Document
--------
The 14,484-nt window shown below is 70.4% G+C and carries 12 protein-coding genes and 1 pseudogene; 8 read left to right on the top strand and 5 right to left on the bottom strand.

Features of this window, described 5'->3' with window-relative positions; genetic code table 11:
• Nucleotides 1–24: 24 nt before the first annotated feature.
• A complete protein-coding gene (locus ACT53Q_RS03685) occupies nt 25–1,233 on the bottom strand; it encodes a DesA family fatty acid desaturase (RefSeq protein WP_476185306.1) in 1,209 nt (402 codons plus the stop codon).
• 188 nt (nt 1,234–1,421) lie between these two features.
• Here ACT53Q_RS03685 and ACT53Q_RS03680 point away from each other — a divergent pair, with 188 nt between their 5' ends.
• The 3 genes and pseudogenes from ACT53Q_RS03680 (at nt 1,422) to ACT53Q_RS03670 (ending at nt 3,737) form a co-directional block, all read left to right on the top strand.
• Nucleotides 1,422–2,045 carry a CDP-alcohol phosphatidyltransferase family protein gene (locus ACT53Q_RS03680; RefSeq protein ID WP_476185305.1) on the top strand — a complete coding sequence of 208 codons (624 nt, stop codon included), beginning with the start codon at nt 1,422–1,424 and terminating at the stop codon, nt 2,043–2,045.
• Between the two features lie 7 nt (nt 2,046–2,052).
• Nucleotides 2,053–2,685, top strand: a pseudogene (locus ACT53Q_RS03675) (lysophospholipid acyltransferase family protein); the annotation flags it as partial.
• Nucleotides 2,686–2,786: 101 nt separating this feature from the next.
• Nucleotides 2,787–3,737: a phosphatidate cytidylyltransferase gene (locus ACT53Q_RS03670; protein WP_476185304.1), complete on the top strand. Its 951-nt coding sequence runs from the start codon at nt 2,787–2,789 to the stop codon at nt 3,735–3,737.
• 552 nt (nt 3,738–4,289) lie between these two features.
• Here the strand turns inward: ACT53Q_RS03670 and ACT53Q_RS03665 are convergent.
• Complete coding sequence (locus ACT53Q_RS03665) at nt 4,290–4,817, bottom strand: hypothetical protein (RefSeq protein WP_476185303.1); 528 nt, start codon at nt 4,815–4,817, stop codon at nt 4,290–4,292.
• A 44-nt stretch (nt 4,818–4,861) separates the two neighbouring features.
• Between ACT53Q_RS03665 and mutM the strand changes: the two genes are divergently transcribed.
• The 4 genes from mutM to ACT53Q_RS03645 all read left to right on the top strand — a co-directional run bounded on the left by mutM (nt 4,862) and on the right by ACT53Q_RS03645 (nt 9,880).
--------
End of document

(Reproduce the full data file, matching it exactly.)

The 14,484-nt window shown below is 70.4% G+C and carries 12 protein-coding genes and 1 pseudogene; 8 read left to right on the top strand and 5 right to left on the bottom strand.

Features of this window, described 5'->3' with window-relative positions; genetic code table 11:
• Nucleotides 1–24: 24 nt before the first annotated feature.
• A complete protein-coding gene (locus ACT53Q_RS03685) occupies nt 25–1,233 on the bottom strand; it encodes a DesA family fatty acid desaturase (RefSeq protein WP_476185306.1) in 1,209 nt (402 codons plus the stop codon).
• 188 nt (nt 1,234–1,421) lie between these two features.
• Here ACT53Q_RS03685 and ACT53Q_RS03680 point away from each other — a divergent pair, with 188 nt between their 5' ends.
• The 3 genes and pseudogenes from ACT53Q_RS03680 (at nt 1,422) to ACT53Q_RS03670 (ending at nt 3,737) form a co-directional block, all read left to right on the top strand.
• Nucleotides 1,422–2,045 carry a CDP-alcohol phosphatidyltransferase family protein gene (locus ACT53Q_RS03680; RefSeq protein ID WP_476185305.1) on the top strand — a complete coding sequence of 208 codons (624 nt, stop codon included), beginning with the start codon at nt 1,422–1,424 and terminating at the stop codon, nt 2,043–2,045.
• Between the two features lie 7 nt (nt 2,046–2,052).
• Nucleotides 2,053–2,685, top strand: a pseudogene (locus ACT53Q_RS03675) (lysophospholipid acyltransferase family protein); the annotation flags it as partial.
• Nucleotides 2,686–2,786: 101 nt separating this feature from the next.
• Nucleotides 2,787–3,737: a phosphatidate cytidylyltransferase gene (locus ACT53Q_RS03670; protein WP_476185304.1), complete on the top strand. Its 951-nt coding sequence runs from the start codon at nt 2,787–2,789 to the stop codon at nt 3,735–3,737.
• 552 nt (nt 3,738–4,289) lie between these two features.
• Here the strand turns inward: ACT53Q_RS03670 and ACT53Q_RS03665 are convergent.
• Complete coding sequence (locus ACT53Q_RS03665) at nt 4,290–4,817, bottom strand: hypothetical protein (RefSeq protein WP_476185303.1); 528 nt, start codon at nt 4,815–4,817, stop codon at nt 4,290–4,292.
• A 44-nt stretch (nt 4,818–4,861) separates the two neighbouring features.
• Between ACT53Q_RS03665 and mutM the strand changes: the two genes are divergently transcribed.
• The 4 genes from mutM to ACT53Q_RS03645 all read left to right on the top strand — a co-directional run bounded on the left by mutM (nt 4,862) and on the right by ACT53Q_RS03645 (nt 9,880).